Using e-cigarettes alters the mouth’s microbiome—the community of bacteria and other microorganisms—and makes users more prone to inflammation and infection, finds a new study led by researchers at NYU College of Dentistry.
A comparison of normal and germ-free mice revealed that as much as 70 percent of a mouse’s gut chemistry is determined by its gut microbiome. Even in distant organs, such as the uterus or the brain, approximately 20 percent of molecules were different in the mice with gut microbes.
Forget what you know about bile because that's about to change, thanks to a new discovery made by Michigan State University and published in the current issue of Nature. Much of our knowledge about bile hasn’t changed in many decades. It’s produced in the liver, stored in our gall bladder and injected into our intestine when we eat, where it breaks down fats in our gut.
Louise D. McCullough, MD, PhD, a physician-scientist at UTHealth is a recipient of the American Heart Association’s (AHA) prestigious $1 million Merit Award to investigate whether the maternal microbiome influences stroke risk in offspring.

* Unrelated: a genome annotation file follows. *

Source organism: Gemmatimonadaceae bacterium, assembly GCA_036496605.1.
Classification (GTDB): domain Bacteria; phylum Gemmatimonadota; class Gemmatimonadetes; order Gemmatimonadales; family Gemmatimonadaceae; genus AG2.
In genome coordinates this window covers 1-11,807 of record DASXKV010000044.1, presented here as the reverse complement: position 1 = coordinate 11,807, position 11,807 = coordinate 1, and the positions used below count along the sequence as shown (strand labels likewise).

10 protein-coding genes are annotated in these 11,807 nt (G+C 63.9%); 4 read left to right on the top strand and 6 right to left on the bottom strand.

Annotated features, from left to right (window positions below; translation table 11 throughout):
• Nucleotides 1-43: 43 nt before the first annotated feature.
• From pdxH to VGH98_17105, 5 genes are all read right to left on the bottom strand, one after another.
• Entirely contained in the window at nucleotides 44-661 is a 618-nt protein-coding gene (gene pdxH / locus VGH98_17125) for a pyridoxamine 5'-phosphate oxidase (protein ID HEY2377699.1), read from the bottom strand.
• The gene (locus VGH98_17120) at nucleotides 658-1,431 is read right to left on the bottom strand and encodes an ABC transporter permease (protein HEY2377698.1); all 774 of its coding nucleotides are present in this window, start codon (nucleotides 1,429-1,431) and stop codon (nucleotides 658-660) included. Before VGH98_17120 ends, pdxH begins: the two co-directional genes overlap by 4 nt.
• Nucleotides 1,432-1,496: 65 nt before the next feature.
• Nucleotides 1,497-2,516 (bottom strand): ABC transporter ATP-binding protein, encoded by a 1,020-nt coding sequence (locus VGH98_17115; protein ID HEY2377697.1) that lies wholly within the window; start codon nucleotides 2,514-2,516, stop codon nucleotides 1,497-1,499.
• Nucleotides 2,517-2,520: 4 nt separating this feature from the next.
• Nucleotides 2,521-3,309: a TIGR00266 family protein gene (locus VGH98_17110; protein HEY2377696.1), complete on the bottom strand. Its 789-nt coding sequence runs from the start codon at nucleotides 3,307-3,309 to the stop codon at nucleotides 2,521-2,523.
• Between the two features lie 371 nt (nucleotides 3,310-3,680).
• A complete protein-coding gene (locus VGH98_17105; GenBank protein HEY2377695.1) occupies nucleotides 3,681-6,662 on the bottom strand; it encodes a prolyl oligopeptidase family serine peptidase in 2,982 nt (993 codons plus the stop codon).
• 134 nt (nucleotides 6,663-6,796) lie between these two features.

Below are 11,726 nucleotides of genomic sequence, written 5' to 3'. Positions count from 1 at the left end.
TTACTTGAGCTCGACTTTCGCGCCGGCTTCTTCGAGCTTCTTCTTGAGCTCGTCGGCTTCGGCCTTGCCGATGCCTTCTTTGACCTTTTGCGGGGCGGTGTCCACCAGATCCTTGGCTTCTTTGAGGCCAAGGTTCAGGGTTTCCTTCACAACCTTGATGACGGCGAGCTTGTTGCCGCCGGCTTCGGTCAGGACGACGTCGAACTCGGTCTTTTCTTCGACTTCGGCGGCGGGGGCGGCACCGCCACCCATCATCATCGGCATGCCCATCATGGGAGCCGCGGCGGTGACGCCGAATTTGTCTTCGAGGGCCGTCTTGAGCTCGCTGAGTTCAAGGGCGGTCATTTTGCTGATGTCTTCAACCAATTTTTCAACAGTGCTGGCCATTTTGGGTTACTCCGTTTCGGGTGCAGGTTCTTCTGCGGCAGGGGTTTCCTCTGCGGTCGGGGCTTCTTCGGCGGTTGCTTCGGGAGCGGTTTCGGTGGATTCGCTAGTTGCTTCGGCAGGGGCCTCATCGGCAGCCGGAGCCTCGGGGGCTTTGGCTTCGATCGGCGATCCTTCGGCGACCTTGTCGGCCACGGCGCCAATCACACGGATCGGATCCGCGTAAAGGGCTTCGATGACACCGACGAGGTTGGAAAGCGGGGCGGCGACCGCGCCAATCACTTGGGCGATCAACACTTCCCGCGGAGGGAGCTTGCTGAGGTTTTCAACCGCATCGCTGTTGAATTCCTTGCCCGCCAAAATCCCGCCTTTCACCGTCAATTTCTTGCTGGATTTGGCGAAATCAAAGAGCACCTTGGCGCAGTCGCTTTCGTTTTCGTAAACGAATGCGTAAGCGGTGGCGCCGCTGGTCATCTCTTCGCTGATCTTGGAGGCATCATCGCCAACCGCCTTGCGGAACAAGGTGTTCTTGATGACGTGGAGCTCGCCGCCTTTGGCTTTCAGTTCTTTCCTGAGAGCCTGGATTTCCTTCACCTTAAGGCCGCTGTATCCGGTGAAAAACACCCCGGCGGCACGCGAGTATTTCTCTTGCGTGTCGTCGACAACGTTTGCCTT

Reporters and bloggers are invited to attend Nutrition 2020, the flagship meeting of the American Society for Nutrition. The meeting will be held May 30–June 2 at the Washington State Convention Center in Seattle.
Popular diets low in carbs and high in fat and protein might be good for the waistline, but a new UNLV study shows that just the opposite may help to alleviate the hospital-acquired infection Clostridioides difficile. The results appeared in a study published Feb. 11 in mSystems, an open access journal of the American Society for Microbiology.
UC San Diego and IBM researchers reveal a new understanding of how our microbiomes change as we age, setting the stage for future research on the role microbes play in accelerating or decelerating the aging process and influencing age-related diseases.
Scientists at Sanford Burnham Prebys Medical Discovery Institute have shown that two prebiotics, mucin and inulin, slowed the growth of melanoma in mice by boosting the immune system’s ability to fight cancer. The study, published today in Cell Reports, provides further evidence that gut microbes have a role in shaping the immune response to cancer, and supports efforts to target the gut microbiome to enhance the efficacy of cancer therapy.